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My program. was(Wierd Errors in this program.)

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Source
[source lang = "cpp"]
#include <iostream>
#include <string>
using namespace std;
int goblinhp = 10;
int  yourhp = 20;
void start() {
     cout<<"Hello, this is the monster program."<<endl;
     cout<<"You are going to fight other monsters."<<endl;
     cout<<"Say, what is your name?"<<endl;
     string name;
     cin>>name;
     cout<<"Okay, "<<name<<" lets get started."<<endl;
};
void attack() {
     while(yourhp > 0 || goblinhp > 0)
     {
     cout<<"Oh no, you are attacked by a goblin."<<endl;
     cout<<"What are you going to do? (Type in lower case, attack, or magic."<<endl;
     string aom;
     cin>>aom;
     if(aom == 'attack') {
            cout<<"You hit the goblin for 2."<<endl;
            goblinhp = goblinhp - 2;
            cout<<"You get hit by the goblin for 3"<<endl;
            yourhp = yourhp - 2;
            }
     if(aom == 'magic') {
            cout<<"You hit the goblin with a spell for 3"<<endl;
            goblinhp = goblinhp - 3;
            cout<<"You get hit by the goblin for 4"<<endl;
            yourhp = yourhp - 4;
            }
     }
}
     
int main() {    
    int goblinhp = 10;
    int  yourhp = 20;
    start();
    attack();
    return 0;
}




errors.
 
C:/Documents and Settings/HP_Owner/Desktop/inventory.cpp:21:16: warning: character constant too long for its type
C:/Documents and Settings/HP_Owner/Desktop/inventory.cpp: In function `void 
   attack()':

C:/Documents and Settings/HP_Owner/Desktop/inventory.cpp:21: error: no match 
   for 'operator==' in 'aom == 1952539499'

C:/Documents and Settings/HP_Owner/Desktop/inventory.cpp:27:16: warning: character constant too long for its type
C:/Documents and Settings/HP_Owner/Desktop/inventory.cpp:27: error: no match 
   for 'operator==' in 'aom == 1634167139'

C:/Documents and Settings/HP_Owner/Desktop/inventory.cpp:44:1: warning: no newline at end of file

Execution terminated




Help please? Adam [Edited by - Meta Adam on January 6, 2005 11:46:36 PM]

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your misusing single quotes (they are for single characters not for strings) you want to start by replacing

if(aom == 'attack') to "attack"
and
if(aom == 'magic') to "magic"

edit you are also declaring goblinhp & yourhp twice (wich is ok since it's not in the same scope but since you're only using 1 of them remove the one in main since the one used is the global one)

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Revised program:
[source lang = "cpp]
#include <iostream>
#include <string>
using namespace std;
void start() {
cout<<"Hello, this is the monster program."<<endl;
cout<<"You are going to fight other monsters."<<endl;
cout<<"Say, what is your name?"<<endl;
string name;
cin>>name;
cout<<"Okay, "<<name<<" lets get started."<<endl;
};
int attack() {
int yourhp = 20;
int goblinhp = 10;
cout<<"Oh no, you are attacked by a goblin."<<endl;
while(yourhp > 0 && goblinhp > 0)
{
if(goblinhp == 0)
{
cout<<"You killed it."<<endl;
return 0;
}
if(yourhp == 0)
{
cout<<"You died."<<endl;
return 0;
}
cout<<"What are you going to do? (Type in lower case, attack, or magic."<<endl;
string aom;
cin>>aom;
if(aom == "attack") {
cout<<"You hit the goblin for 2."<<endl;
goblinhp = goblinhp - 2;
cout<<"You get hit by the goblin for 3"<<endl;
yourhp = yourhp - 2;
}
if(aom == "magic") {
cout<<"You hit the goblin with a spell for 3"<<endl;
goblinhp = goblinhp - 3;
cout<<"You get hit by the goblin for 4"<<endl;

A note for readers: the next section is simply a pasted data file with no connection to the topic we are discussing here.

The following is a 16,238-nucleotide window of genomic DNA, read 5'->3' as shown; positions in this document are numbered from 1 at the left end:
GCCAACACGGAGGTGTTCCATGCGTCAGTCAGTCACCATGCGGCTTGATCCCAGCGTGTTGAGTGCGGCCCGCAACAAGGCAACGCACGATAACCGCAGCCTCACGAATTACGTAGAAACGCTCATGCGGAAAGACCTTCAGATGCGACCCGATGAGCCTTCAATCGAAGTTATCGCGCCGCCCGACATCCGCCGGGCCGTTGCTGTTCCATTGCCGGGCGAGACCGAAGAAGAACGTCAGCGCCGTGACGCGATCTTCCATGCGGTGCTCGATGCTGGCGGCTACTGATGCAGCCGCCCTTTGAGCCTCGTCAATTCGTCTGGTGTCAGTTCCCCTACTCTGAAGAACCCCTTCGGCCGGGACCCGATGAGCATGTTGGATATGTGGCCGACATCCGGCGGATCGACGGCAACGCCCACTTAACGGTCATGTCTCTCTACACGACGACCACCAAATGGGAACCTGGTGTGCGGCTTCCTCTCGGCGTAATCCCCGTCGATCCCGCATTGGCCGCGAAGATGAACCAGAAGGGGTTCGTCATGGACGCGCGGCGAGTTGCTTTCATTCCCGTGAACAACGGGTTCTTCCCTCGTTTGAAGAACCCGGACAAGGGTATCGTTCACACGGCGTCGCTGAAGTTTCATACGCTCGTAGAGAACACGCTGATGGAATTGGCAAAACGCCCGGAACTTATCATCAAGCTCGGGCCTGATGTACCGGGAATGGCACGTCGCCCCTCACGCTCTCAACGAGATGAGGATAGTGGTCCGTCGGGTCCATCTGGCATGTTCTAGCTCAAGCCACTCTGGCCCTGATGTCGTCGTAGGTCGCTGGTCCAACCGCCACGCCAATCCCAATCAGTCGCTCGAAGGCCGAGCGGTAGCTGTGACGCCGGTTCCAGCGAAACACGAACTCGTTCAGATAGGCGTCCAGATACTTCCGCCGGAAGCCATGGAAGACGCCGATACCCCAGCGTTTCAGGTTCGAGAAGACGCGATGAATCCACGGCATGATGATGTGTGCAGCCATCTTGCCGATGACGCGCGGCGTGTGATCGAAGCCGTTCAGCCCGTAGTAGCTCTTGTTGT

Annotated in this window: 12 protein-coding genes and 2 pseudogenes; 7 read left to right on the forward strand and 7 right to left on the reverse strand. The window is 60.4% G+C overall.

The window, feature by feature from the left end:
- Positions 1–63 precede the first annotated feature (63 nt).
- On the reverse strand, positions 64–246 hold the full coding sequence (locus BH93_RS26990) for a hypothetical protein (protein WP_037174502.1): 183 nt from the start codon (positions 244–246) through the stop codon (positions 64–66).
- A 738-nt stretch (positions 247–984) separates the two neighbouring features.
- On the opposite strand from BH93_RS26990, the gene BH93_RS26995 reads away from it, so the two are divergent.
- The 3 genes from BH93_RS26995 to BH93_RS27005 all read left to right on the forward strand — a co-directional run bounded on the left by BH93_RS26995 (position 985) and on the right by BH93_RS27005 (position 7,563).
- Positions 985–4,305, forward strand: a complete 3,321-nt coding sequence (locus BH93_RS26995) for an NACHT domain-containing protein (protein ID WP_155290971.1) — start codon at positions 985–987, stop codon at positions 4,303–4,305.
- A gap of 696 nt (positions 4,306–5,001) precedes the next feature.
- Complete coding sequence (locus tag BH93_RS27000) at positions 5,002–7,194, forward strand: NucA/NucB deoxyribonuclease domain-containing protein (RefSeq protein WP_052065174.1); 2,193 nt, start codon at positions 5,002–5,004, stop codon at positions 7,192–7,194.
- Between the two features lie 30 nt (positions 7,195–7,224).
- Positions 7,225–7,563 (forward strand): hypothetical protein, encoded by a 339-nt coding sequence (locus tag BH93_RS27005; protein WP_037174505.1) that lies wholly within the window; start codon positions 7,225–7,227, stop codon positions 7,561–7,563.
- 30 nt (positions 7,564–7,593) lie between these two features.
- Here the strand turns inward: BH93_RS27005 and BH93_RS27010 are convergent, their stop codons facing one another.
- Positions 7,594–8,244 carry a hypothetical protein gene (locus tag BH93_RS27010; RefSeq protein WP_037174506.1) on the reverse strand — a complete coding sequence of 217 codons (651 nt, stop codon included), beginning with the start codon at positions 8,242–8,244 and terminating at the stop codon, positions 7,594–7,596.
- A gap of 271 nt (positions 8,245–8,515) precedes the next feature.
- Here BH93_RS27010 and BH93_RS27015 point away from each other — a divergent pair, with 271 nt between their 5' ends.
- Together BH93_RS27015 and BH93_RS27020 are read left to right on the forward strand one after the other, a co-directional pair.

yourhp = yourhp - 4;
}
}
}

int main() {
start();
attack();
return 0;
}


Any suggestion on what to add to it to make it better..? Eventually I want to turn it into a full text rpg.

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In terms of user friendliness, I would make it so that you only have to type "a" to attack, "m" to use magic et cetera. It is annoying to have to type the whole word. I think the convention is to put the key letter in parantheses (a)ttack, (m)agic.

That's probably not very helpful though. Just wait for the pros. They are going to tell you to make a player class and an enemy class, and a room class and if you are going to use different weapons or types of magic, then they will tell you to keep it classy. Maybe you should describe how complex you want it to be. Is it going to be like zork? More complicated or less complicated? What types of features do you want to include?

They might also recommend the Gametutorials tutorial on text rpgs. I wouldn't though if you are trying to use this as a learning experience. Maybe after you're done or if you get stuck. The temptation to just cut and paste their code is too hard to resist.

Edit: Funky and awkward sentence.

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It's a good idea to define your functions in the bottom of the source file, and just put the prototypes on top. Technically, though, it doesn't matter. It's just good coding practice.

EDIT:
Also, instead of typing cout << "Text yadda yadda" << endl;, you can use shorthand like so: cout << "Text yadda yadda\n";. \n is shorthand for newline.

And, instead of Variable = Variable - 4;, you should Variable -= 4;.

using namespace std; is a bad idea also. It may look like a harmless shortcut, but later down the road, it will become problematic.

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really, I want to script a map, and enemies, and then parse them in my code, but I dont know how, and I just want it to be a simple rpg, I can see myself making a room class, a person class, and an enemy class.

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Here is how I set up my person class.

class person {
private:
int level;
int hp;
int mana;
int exp;
public:
void set_lvl() {
int personlevel = level;
}
int get_lvl() {
return personlevel;
}
void set_hp() {
int personhp = hp;
}
int get_hp() {
return personhp;
}
void set_mana() {
int personmana = mana;
}
int get_mana() {
return personmana;
}
void set_exp() {
int personexp = exp;
}
int get_exp() {
return personexp;
}
void set_name(string* name) {
name = &person;
*name;
}

}



Is this right?

edit: I think i did the pointer wrong, as I have said before I'm starting back up after 5 months of being away hehe.

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I just wanted to know how advanced you were. I think maybe I should just sit this one out :) .

I'm just a beginner. I've gotten past classes, but I wouldn't feel comfortable pontificating on them. Not yet, anyway.

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class person {
private:
string name;
int level;
int hp;
int mana;
int exp;
public:
void set_lvl(int in_level) {
level = in_level;
}
int get_lvl() {
return level;
}
void set_hp(int in_hp) {
hp = in_hp;
}
int get_hp() {
return hp;
}
void set_mana(int in_mana) {
mana = in_mana;
}
int get_mana() {
return mana;
}
void set_exp(int in_exp) {
exp = in_exp;
}
int get_exp() {
return exp;
}
void set_name(string in_name) {
name = in_name;
}
string get_name(){
return name;
}
}

I redid all your code. I think you can learn more from simply reading it.

An example of how you would use this:

person *visage = new person;
visage->set_name("visage");
visage->set_lvl(10000);